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Barbecue is always up for debate. To some, it’s a noun. To others, it’s a verb. And for many, it’s a religion. Regardless, barbecue is delicious and as diverse as America itself, with each region insisting that their smoking process and sauce are the best. In this case, maybe they’re all correct?
In our opinion, the best barbecue is dished onto a white-and-red paper tray from a properly rundown roadside stand, where a weathered pitmaster feeds wood into an equally weathered smoker. Here are four regions in America with smoke-kissed styles sure to whet your appetite and make you hungry.
Whether hailing from North or South, residents of the Carolinas take their ‘cue seriously. “Barbecue” is a noun, and the protein almost exclusively refers to pork — slowly smoked over hickory wood and then “pulled” (shredded) or chopped after the pig (either the whole hog or shoulder) has achieved tender, juicy perfection. The meat is then piled atop slices of squishy white bread — maybe a bun if you’re in a fancier joint.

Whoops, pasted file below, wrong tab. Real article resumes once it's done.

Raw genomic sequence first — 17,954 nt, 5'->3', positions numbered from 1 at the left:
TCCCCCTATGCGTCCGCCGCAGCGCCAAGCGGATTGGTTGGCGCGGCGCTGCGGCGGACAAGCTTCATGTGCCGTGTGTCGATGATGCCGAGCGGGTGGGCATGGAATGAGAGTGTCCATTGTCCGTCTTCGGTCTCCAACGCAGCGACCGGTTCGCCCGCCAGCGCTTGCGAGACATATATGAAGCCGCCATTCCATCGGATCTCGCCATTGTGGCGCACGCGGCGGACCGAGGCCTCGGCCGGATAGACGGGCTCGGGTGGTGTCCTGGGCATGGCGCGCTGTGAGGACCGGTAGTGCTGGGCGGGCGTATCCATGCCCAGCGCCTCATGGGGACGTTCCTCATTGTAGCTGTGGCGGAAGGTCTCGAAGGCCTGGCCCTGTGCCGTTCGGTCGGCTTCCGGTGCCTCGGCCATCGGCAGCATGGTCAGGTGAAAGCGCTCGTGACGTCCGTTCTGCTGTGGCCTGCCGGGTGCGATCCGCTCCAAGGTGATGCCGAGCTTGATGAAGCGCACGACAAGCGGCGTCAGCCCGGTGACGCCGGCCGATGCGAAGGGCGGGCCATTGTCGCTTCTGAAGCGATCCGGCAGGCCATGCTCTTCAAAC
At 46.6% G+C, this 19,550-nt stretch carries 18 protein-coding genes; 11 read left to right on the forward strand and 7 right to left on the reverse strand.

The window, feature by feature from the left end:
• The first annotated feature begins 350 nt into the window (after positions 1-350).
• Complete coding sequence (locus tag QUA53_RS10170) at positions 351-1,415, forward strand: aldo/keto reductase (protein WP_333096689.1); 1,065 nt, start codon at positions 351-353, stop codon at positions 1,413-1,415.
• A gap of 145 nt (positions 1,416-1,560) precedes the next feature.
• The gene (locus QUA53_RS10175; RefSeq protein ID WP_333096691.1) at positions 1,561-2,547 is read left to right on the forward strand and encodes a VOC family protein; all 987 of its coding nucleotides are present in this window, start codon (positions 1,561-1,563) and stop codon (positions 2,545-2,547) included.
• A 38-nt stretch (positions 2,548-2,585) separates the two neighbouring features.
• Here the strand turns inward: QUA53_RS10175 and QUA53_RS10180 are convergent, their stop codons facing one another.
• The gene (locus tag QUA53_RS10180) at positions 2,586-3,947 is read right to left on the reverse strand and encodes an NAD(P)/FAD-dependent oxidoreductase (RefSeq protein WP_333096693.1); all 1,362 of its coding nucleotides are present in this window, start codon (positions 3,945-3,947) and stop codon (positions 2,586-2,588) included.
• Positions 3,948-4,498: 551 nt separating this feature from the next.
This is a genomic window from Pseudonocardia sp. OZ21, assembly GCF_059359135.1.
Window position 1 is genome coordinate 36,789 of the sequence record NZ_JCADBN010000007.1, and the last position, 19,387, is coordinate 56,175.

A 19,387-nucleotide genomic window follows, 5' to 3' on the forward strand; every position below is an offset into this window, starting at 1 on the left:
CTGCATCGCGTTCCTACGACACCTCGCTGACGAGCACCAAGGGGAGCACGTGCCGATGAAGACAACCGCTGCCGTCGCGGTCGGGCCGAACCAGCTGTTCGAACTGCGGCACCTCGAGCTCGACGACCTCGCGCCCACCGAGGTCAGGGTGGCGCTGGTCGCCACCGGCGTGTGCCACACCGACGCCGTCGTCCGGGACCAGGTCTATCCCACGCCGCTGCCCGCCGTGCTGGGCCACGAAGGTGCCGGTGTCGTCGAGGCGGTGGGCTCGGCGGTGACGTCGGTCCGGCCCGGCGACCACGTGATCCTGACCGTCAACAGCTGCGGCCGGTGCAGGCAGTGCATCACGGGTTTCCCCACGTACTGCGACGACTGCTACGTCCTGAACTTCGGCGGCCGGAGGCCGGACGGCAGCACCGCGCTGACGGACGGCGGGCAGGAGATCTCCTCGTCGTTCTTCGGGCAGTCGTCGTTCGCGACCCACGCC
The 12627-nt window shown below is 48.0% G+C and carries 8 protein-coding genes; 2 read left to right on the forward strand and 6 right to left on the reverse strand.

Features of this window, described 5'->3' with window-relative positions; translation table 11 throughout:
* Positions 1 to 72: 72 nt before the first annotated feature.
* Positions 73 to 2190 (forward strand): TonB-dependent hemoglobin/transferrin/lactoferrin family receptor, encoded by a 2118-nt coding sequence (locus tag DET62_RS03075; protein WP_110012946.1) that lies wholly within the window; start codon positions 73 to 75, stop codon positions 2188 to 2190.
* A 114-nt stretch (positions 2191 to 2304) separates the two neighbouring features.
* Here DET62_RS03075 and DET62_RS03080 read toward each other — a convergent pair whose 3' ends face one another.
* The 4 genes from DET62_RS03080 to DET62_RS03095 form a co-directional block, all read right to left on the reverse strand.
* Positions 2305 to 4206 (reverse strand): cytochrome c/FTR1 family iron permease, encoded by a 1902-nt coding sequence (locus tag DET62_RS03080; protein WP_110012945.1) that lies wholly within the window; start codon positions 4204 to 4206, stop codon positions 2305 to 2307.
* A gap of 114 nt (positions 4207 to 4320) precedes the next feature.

Sauce is where the regional characteristics of the Carolinas really come into play, although they often overlap. In coastal, eastern North Carolina, barbecue sauce is spicy, vinegar-based, and is used to coat the pork and as a mopping sauce. Western North Carolina in Appalachian country, however, builds on this classic with the addition of tomato sauce or ketchup to create a sauce they refer to as “dip.” In the Gold Belt of South Carolina, German immigrants even incorporated their beloved mustard. You can also find both eastern and western barbecue styles on the menu in a pocket of northeast Arkansas as well as in Missouri’s southeastern “Bootheel” region, an area you’d think would lean towards the more local flavors of Memphis or St. Louis.
In the Carolinas, there’ll be slaw for sure next to your delicious ‘cue. Not coleslaw, but rather simply “slaw,” which is mostly vinegar and cabbage with a bit of ketchup for color. Plain, boiled, white potatoes are still popular in the east, while corn sticks — the love child of cornbread and deep-fried hushpuppies — reign supreme. In South Carolina, you can also dig into hash, which is a thick, gravy-like, pork stew ladled over a mound of plain, white rice, grits, or bread.